Despite this scholarly consensus, however, it seems that Olivier did not remove Rosencrantz and Guildenstern altogether from his film of Hamlet. In what corresponds to 4.3.59-60 of the play, two characters fill their place. The King holds out a document and says, "Away, for everything is seal'd and done / That else leans on th' affair. Pray you make haste." At that, his courtiers file out and two men step in from off camera, entering the left of the frame (figure 1). Claudius hands them the document (figure 2), and they turn to exit the right side of the frame. Their screen time is five seconds, and they have no lines. They simply take the letter and go. Those who know the play realize that the document is the death order, instructing the King of England to execute Hamlet upon his arrival. While the document is not described in 4.3, Hamlet explains it and two other off-stage plot points to Horatio in 5.2.12-62, saying that Rosencrantz and Guildenstern carried papers from Claudius instructing that Hamlet be executed. Hamlet discovers this document and forges a replacement ordering the deaths of Rosencrantz and Guildenstern.3
Figure 1. The two courtiers enter the frame.
Figure 1. The two courtiers enter the frame.
Figure 2. Claudius hands them the document.
Figure 2. Claudius hands them the document.
Are these characters Rosencrantz and Guildenstern? Comments by Olivier and Dent, who made the film, and others less close to the production use language that indicates the complete absence of Hamlet's false friends, and certainly these two actors speak none of Rosencrantz's or Guildenstern's lines, Claudius does not confuse their names, they do not spy on Hamlet, nor do they refuse to play a recorder or try to get to the heart of Hamlet's mystery. In the most significant sense, they are not Rosencrantz and Guildenstern. Another approach, however, is to say that in the film, Claudius gives to "two courtiers" the document that in the play, he gives to Rosencrantz and Guildenstern. Olivier could have had Claudius give the document to one courtier, or three. Nothing except that original presence of Rosencrantz and Guildenstern demands that they be two. If the courtiers are not Rosencrantz and Guildenstern, then they stand-in for them, silently filling their space in this scene. We can call these characters pretty much anything: Stan and Ollie, Hope and Crosby, or simply "two courtiers," but by making them two Olivier seems to give a nod to Rosencrantz and Guildenstern by having these two do what Rosencrantz and Guildenstern do at this moment in the story.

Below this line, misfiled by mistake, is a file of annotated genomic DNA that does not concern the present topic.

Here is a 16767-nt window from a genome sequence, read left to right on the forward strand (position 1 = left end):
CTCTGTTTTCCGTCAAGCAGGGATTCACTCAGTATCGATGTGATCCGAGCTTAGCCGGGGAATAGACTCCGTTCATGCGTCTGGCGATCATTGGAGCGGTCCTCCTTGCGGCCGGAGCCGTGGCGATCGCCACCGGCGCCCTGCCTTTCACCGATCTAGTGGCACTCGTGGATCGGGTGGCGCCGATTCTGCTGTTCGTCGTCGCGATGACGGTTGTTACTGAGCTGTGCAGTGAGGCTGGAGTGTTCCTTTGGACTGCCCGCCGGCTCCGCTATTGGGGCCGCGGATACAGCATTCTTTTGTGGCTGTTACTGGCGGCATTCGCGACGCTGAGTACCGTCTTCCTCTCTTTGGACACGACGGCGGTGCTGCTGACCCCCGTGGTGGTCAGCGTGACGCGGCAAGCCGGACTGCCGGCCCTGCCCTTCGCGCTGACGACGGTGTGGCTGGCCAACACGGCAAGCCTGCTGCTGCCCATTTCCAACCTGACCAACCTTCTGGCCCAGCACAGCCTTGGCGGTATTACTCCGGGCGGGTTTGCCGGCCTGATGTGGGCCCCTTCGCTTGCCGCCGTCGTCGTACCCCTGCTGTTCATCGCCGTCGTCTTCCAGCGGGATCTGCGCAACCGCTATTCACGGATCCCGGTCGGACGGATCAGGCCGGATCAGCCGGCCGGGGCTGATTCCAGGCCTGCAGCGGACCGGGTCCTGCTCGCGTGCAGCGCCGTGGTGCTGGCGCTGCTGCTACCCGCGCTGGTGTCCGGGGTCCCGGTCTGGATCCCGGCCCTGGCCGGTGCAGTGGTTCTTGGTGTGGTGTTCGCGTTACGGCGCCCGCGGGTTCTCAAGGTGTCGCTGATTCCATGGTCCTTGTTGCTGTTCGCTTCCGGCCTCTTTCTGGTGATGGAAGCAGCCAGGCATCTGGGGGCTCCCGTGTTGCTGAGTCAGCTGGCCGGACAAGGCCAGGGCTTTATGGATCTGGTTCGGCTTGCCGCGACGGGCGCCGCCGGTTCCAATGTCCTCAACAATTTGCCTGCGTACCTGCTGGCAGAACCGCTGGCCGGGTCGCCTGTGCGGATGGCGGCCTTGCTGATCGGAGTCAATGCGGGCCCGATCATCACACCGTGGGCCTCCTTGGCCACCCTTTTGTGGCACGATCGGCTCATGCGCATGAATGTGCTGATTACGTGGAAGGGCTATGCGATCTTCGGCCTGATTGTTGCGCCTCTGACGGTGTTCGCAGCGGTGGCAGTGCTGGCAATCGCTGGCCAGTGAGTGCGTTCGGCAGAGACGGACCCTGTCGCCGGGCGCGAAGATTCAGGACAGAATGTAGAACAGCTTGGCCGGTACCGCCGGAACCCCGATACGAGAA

This is not a great and significant discovery. It probably will not overturn interpretations of the film or open new ways of understanding it. We might, though, amend our language a little when writing about the film. It is probably not correct to continue saying that Rosencrantz and Guildenstern are cut from the film. We should acknowledge instead that their place is for five seconds filled by these two courtiers.


Notes

1.   My thanks to Douglas Lanier for helping me solve the problem of including screen captures from a DVD and for his encouraging comments about a late draft of this note. Thanks also to Bernice W. Kliman for helpful comments on the same draft. Quotations and citations from the play are taken from the Arden 2 Hamlet, edited by Harold Jenkins.
2.   The pages of this book are not numbered. The quotations are taken from the fourth and fifth pages of Dent's essay.
3.   Claudius gives the document to them at one 1:41:19-22, or just under a minute before the end of Chapter 20 on the Criterion Collection, region one DVD.


References

Cohen, Michael. 1989. Hamlet in My Mind's Eye. Athens and London: University of Georgia Press.

Coursen, H. R. 2002. Shakespeare in Space: Recent Shakespeare Production on Screen. New York and Oxford: Peter Lang.

Dent, Alan. 1948. "Text-Editing Shakespeare with Particular reference to Hamlet." In Hamlet: The Film and the Play. Edited by Alan Dent. London: World Film Publications.

Hamlet. 2000. Dir. Laurence Olivier. 1948; Two Cities Films; DVD: Criterion.

Kliman, Bernice W. 1988. Hamlet: Film, Television, and Audio Performance. Rutherford, Madison, Teaneck, N.J.: Fairleigh Dickinson University Press.

Olivier, Laurence. 1986. On Acting. New York: Simon and Schuster.

Olivier, Laurence. 1948. "An Essay in Hamlet." In The Film Hamlet: A Record of its Production. Edited by Brenda Cross. London: Saturn Press.

"Putting Hamlet on Celluloid." 1948. In Laurence Olivier Presents Hamlet. New York: Al Greenstone.

Shakespeare, William. 1982. Hamlet. Edited by Harold Jenkins. Arden 2. London and New York: Methuen.

Spoto, Donald. 1992. Laurence Olivier: A Biography. New York: HarperCollins.